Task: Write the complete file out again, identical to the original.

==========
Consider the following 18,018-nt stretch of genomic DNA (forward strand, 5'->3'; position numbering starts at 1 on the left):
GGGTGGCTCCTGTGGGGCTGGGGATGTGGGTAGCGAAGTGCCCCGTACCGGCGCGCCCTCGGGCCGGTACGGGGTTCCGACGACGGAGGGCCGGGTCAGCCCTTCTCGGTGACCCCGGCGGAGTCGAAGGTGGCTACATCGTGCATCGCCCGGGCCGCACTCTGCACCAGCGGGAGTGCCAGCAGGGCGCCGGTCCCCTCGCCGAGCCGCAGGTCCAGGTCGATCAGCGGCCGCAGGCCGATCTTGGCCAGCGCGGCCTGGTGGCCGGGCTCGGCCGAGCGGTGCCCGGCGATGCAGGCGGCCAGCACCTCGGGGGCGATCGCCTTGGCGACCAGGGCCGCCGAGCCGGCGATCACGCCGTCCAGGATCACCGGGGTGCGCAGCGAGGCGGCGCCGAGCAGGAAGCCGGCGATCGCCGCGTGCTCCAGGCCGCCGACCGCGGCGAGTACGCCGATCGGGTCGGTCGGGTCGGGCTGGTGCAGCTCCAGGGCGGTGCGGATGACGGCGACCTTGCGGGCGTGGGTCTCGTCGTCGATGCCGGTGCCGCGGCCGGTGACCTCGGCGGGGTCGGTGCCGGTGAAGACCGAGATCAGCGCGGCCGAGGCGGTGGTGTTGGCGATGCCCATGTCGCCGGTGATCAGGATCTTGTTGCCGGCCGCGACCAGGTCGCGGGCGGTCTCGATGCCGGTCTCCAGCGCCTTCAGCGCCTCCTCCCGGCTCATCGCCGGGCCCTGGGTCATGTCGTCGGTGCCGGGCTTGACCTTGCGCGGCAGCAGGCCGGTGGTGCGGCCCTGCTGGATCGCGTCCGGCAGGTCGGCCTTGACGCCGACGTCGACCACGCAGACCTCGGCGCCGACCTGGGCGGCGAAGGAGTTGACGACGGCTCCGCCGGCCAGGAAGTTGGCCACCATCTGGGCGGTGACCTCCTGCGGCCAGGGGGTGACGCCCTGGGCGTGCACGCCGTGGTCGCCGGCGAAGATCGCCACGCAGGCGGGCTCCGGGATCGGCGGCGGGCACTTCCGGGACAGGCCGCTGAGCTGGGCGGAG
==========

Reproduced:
Consider the following 18,018-nt stretch of genomic DNA (forward strand, 5'->3'; position numbering starts at 1 on the left):
GGGTGGCTCCTGTGGGGCTGGGGATGTGGGTAGCGAAGTGCCCCGTACCGGCGCGCCCTCGGGCCGGTACGGGGTTCCGACGACGGAGGGCCGGGTCAGCCCTTCTCGGTGACCCCGGCGGAGTCGAAGGTGGCTACATCGTGCATCGCCCGGGCCGCACTCTGCACCAGCGGGAGTGCCAGCAGGGCGCCGGTCCCCTCGCCGAGCCGCAGGTCCAGGTCGATCAGCGGCCGCAGGCCGATCTTGGCCAGCGCGGCCTGGTGGCCGGGCTCGGCCGAGCGGTGCCCGGCGATGCAGGCGGCCAGCACCTCGGGGGCGATCGCCTTGGCGACCAGGGCCGCCGAGCCGGCGATCACGCCGTCCAGGATCACCGGGGTGCGCAGCGAGGCGGCGCCGAGCAGGAAGCCGGCGATCGCCGCGTGCTCCAGGCCGCCGACCGCGGCGAGTACGCCGATCGGGTCGGTCGGGTCGGGCTGGTGCAGCTCCAGGGCGGTGCGGATGACGGCGACCTTGCGGGCGTGGGTCTCGTCGTCGATGCCGGTGCCGCGGCCGGTGACCTCGGCGGGGTCGGTGCCGGTGAAGACCGAGATCAGCGCGGCCGAGGCGGTGGTGTTGGCGATGCCCATGTCGCCGGTGATCAGGATCTTGTTGCCGGCCGCGACCAGGTCGCGGGCGGTCTCGATGCCGGTCTCCAGCGCCTTCAGCGCCTCCTCCCGGCTCATCGCCGGGCCCTGGGTCATGTCGTCGGTGCCGGGCTTGACCTTGCGCGGCAGCAGGCCGGTGGTGCGGCCCTGCTGGATCGCGTCCGGCAGGTCGGCCTTGACGCCGACGTCGACCACGCAGACCTCGGCGCCGACCTGGGCGGCGAAGGAGTTGACGACGGCTCCGCCGGCCAGGAAGTTGGCCACCATCTGGGCGGTGACCTCCTGCGGCCAGGGGGTGACGCCCTGGGCGTGCACGCCGTGGTCGCCGGCGAAGATCGCCACGCAGGCGGGCTCCGGGATCGGCGGCGGGCACTTCCGGGACAGGCCGCTGAGCTGGGCGGAG